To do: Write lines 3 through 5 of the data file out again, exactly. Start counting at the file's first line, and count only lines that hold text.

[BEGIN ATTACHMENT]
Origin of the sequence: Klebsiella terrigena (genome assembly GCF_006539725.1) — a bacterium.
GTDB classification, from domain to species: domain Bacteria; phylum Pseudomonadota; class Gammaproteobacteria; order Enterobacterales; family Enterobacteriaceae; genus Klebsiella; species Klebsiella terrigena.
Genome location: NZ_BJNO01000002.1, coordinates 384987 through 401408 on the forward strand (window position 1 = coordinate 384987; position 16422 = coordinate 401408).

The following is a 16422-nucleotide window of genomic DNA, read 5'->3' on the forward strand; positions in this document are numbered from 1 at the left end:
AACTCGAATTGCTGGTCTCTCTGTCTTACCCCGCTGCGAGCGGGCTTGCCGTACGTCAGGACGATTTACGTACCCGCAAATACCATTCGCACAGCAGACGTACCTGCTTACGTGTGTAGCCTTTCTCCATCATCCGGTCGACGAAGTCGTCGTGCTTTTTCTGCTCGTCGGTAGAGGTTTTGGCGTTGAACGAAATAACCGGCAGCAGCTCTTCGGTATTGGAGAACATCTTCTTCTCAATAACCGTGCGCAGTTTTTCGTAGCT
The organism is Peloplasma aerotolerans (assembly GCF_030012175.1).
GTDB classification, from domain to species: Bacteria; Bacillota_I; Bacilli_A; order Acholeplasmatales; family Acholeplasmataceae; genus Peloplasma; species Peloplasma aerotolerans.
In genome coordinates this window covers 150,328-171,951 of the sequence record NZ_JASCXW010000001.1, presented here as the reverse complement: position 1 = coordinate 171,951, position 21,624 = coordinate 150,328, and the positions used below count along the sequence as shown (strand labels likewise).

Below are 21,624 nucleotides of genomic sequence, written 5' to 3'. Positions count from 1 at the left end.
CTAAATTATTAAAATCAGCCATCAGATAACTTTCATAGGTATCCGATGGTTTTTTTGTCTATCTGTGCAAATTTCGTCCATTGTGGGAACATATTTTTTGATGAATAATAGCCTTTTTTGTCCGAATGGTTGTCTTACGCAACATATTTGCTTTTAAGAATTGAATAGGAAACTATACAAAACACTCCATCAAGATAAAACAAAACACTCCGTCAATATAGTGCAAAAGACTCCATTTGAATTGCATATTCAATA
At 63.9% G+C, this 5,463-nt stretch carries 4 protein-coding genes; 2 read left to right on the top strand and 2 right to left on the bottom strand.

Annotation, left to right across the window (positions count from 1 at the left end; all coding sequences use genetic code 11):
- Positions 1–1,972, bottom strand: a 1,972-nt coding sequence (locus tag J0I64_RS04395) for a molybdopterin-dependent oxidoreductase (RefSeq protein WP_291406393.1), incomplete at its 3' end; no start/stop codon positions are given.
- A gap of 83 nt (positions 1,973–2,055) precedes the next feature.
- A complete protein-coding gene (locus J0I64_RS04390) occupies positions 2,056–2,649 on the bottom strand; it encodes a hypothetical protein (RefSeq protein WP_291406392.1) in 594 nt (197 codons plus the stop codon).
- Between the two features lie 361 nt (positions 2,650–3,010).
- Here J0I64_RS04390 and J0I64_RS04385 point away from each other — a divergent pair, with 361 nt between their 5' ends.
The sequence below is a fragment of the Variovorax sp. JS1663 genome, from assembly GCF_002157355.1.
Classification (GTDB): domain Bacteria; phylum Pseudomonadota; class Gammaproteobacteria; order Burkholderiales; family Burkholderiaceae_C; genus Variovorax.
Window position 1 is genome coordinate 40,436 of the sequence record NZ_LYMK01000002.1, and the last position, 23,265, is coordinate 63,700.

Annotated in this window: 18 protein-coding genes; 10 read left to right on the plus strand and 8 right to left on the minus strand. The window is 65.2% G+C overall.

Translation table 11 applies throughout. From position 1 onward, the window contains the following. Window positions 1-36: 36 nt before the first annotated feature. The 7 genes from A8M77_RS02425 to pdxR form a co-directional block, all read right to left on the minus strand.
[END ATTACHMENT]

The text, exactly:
Genome location: NZ_BJNO01000002.1, coordinates 384987 through 401408 on the forward strand (window position 1 = coordinate 384987; position 16422 = coordinate 401408).

The following is a 16422-nucleotide window of genomic DNA, read 5'->3' on the forward strand; positions in this document are numbered from 1 at the left end:
AACTCGAATTGCTGGTCTCTCTGTCTTACCCCGCTGCGAGCGGGCTTGCCGTACGTCAGGACGATTTACGTACCCGCAAATACCATTCGCACAGCAGACGTACCTGCTTACGTGTGTAGCCTTTCTCCATCATCCGGTCGACGAAGTCGTCGTGCTTTTTCTGCTCGTCGGTAGAGGTTTTGGCGTTGAACGAAATAACCGGCAGCAGCTCTTCGGTATTGGAGAACATCTTCTTCTCAATAACCGTGCGCAGTTTTTCGTAGCT